How do countries rebuild after war? How does a society recover after genocide? Is it healthy for atrocities to be forgotten?

These are the types of questions that Suffolk philosophy professor Nir Eisikovits and alumnus Jack Volpe Rotondi MS ’14 tackle in their new book, Theorizing Transitional Justice (Ashgate, 2015).

The book is a compilation of essays on the topic of transitional justice. This relatively young field examines the moral, political, and legal dilemmas that arise in trying to build democracy after war. Eisikovits and Rotondi co-edited the collection, along with Claudio Corradetti of the University of Oslo, Norway.

The idea for the book was born when the two were working on a paper together during Rotondi’s time as a graduate student in Suffolk’s Ethics & Public Policy (EPP) graduate program. Eisikovits, who directs the EPP program, focuses his research and scholarship on how countries emerge from war and come to terms with their past. While collaborating with Rotondi on a paper about the effects of countries who do not deal with the past after war, Eisikovits found that a thorough publication of scholarship on transitional justice was lacking in the field.

“This is the first comprehensive book about the theory of transitional justice,” Eisikovits said. “Most importantly, it offers guidance for nongovernmental organization leaders and political leaders who set up policies for development and reconciliation after war. It will also serve as a resource for law, history, philosophy, and politics scholars and students.”

The collection contains essays written by some of the most prominent scholars in the field, as well as young, emerging researchers. Topics range from post-genocide Rwanda to treatment of indigenous populations in Australia and New Zealand to South Africa after the end of apartheid. Some of the essays address more theoretical questions, examining the role of the arts after war or whether it is always necessary to account for past wrongs.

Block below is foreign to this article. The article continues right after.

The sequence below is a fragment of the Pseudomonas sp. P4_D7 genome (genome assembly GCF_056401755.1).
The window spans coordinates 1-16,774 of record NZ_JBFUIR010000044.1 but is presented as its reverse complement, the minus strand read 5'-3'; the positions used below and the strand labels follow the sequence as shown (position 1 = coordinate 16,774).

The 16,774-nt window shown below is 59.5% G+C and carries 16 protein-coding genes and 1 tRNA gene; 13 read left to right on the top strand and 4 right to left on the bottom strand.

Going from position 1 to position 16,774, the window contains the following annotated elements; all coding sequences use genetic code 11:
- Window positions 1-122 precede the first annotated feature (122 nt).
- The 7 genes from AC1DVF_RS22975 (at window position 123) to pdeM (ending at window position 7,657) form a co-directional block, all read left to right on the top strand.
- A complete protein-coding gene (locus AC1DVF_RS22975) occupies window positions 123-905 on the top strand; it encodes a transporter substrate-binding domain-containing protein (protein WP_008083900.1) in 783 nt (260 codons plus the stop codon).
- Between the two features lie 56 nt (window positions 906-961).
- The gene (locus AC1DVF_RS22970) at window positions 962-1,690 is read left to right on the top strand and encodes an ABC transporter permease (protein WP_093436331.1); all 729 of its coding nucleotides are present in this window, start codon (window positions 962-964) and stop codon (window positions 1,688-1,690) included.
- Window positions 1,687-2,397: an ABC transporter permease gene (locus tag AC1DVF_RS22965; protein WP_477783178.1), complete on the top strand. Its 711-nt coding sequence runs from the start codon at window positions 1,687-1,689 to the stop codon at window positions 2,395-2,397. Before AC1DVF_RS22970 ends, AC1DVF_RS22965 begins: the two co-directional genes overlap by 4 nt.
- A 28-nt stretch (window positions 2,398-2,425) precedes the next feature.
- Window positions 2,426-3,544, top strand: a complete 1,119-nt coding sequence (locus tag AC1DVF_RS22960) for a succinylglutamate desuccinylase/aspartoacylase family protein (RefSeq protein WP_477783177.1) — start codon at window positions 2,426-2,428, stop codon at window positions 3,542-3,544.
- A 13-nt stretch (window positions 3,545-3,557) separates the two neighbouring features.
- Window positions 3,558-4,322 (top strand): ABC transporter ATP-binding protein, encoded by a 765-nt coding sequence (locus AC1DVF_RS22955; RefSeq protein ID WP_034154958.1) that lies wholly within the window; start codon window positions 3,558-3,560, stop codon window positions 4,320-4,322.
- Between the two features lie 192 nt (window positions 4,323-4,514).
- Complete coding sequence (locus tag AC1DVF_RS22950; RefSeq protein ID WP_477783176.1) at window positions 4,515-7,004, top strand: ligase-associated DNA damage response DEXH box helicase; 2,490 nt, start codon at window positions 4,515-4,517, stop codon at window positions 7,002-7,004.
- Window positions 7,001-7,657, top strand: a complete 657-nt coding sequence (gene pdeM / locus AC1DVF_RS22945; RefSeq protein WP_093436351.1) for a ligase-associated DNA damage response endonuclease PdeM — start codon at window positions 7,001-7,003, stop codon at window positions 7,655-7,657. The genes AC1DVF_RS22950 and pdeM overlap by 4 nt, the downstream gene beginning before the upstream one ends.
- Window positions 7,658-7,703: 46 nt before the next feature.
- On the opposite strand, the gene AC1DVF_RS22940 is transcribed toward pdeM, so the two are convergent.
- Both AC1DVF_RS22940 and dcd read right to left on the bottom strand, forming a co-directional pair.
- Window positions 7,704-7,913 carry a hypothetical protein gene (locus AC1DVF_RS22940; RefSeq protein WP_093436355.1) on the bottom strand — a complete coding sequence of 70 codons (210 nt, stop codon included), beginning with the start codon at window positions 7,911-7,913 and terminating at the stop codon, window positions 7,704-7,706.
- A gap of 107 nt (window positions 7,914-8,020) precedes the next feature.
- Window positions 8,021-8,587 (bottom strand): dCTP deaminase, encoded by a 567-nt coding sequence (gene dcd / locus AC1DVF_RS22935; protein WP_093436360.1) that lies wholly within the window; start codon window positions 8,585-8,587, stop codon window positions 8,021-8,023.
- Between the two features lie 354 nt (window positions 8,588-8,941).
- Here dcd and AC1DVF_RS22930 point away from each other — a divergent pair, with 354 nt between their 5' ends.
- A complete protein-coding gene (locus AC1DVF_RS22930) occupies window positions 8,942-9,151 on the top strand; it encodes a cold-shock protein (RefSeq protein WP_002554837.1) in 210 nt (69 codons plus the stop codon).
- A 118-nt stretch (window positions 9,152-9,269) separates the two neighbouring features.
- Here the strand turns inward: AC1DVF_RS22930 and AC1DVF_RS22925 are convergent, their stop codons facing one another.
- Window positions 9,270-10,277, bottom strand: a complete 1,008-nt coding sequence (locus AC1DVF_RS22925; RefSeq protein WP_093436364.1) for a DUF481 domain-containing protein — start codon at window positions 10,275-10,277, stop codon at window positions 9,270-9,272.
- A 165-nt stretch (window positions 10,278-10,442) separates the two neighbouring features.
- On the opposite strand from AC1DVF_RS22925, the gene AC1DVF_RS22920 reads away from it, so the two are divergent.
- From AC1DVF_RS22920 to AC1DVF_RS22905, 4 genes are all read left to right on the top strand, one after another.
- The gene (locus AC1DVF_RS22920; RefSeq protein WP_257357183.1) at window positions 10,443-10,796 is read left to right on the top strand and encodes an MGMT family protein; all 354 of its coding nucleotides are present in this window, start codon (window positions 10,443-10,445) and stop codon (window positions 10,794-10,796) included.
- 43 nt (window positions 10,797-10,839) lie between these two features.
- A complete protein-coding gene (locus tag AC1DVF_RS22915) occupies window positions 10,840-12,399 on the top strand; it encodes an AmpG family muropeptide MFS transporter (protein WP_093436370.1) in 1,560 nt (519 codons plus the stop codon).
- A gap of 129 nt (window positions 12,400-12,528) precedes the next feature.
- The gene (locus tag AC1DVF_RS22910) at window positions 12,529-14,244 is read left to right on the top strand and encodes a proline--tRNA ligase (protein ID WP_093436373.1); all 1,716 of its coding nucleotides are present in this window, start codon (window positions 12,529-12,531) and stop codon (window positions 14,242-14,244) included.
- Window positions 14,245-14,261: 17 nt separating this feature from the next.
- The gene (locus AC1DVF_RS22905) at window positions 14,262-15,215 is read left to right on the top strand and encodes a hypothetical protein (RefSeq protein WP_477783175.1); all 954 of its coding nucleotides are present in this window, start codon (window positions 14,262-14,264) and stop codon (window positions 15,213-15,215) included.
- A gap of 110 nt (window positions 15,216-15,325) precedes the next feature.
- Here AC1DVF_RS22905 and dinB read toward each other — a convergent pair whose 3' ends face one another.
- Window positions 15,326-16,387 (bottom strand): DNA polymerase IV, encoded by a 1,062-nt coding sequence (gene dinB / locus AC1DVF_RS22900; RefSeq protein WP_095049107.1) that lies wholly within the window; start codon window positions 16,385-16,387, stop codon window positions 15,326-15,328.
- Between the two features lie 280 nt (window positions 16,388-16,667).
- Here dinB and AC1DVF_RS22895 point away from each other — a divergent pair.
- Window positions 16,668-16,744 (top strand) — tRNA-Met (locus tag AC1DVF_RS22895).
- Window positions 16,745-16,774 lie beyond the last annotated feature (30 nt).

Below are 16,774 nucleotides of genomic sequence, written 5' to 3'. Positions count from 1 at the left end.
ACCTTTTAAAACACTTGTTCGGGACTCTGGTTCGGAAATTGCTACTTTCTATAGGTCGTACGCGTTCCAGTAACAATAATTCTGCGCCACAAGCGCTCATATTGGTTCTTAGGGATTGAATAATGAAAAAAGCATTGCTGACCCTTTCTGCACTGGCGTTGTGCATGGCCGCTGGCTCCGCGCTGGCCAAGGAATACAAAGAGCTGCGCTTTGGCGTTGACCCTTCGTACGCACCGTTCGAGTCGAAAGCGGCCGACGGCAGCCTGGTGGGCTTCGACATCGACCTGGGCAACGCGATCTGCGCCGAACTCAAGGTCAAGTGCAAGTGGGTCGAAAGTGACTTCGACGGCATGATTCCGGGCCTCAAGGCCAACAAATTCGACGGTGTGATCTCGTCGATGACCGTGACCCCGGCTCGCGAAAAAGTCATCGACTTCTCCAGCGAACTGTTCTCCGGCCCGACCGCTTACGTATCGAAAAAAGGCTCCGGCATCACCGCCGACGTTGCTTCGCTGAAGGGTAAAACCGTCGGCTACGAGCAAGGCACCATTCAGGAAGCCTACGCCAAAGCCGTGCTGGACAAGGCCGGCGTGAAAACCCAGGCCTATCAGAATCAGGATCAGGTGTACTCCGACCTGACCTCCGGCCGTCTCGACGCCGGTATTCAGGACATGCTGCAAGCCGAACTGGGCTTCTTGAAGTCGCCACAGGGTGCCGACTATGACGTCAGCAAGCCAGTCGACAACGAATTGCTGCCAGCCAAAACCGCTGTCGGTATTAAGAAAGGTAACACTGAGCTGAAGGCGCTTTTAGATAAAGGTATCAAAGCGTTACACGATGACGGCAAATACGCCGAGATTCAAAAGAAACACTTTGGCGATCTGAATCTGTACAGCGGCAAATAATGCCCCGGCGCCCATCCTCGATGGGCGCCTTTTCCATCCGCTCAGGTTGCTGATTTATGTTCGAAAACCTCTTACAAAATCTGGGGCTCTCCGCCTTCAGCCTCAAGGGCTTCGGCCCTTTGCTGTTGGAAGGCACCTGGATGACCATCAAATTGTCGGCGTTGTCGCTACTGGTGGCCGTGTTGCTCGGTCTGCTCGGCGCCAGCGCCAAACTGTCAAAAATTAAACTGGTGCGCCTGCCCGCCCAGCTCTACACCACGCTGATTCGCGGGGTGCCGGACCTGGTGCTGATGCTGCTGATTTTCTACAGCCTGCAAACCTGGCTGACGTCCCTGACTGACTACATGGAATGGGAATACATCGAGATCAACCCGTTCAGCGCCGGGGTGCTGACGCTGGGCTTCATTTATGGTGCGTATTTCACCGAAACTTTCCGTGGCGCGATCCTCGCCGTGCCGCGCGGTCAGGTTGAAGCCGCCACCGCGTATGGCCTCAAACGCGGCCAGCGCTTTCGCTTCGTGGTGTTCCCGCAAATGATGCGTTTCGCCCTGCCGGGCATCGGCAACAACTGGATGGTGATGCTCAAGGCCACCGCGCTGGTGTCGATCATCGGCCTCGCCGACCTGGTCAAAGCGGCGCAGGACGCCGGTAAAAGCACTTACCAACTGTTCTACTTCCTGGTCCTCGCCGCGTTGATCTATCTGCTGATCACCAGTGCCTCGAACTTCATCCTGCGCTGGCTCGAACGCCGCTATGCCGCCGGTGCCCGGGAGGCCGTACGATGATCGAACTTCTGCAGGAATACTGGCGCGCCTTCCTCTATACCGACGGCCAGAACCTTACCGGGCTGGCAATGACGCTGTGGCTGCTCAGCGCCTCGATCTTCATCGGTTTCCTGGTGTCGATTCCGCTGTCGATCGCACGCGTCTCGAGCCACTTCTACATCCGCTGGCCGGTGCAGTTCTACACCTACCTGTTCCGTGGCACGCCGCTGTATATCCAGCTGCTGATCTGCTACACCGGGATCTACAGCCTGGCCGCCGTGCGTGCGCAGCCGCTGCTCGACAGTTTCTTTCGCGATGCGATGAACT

In addition to collecting and editing the submissions for the book, Eisikovits and Rotondi also contributed a chapter of their own on the possibility of officially sanctioned forgetting after war.

When Eisikovits and Rotondi started working on the book in 2011, Rotondi was a graduate student in Ethics & Public Policy. “I was most excited to study ethics and philosophy and how to put those ideas into practice in the modern world,” he said. “Through the program, Nir became my friend and a stellar mentor. I can’t say enough about him as a human being and it is amazing to be able to call him a colleague now.”

Today, Rotondi applies that knowledge as the Vice President, Organizational Operations of the United Way of Massachusetts Bay and Merrimack Valley, a nonprofit organization that forms partnerships with health and human service agencies to help better their communities.

Undergraduate and graduate students alike often work alongside faculty or assist with research, but it is rare for professor and student to publish a book together as peers. Eisikovits lauds Rotondi’s contributions to the editing of the collection.

“I am really proud of the equal role that Jack played in producing the book,” Eisikovits said. “He did an amazing job working on our article as well as coordinating the work of the other scholars involved in the project.”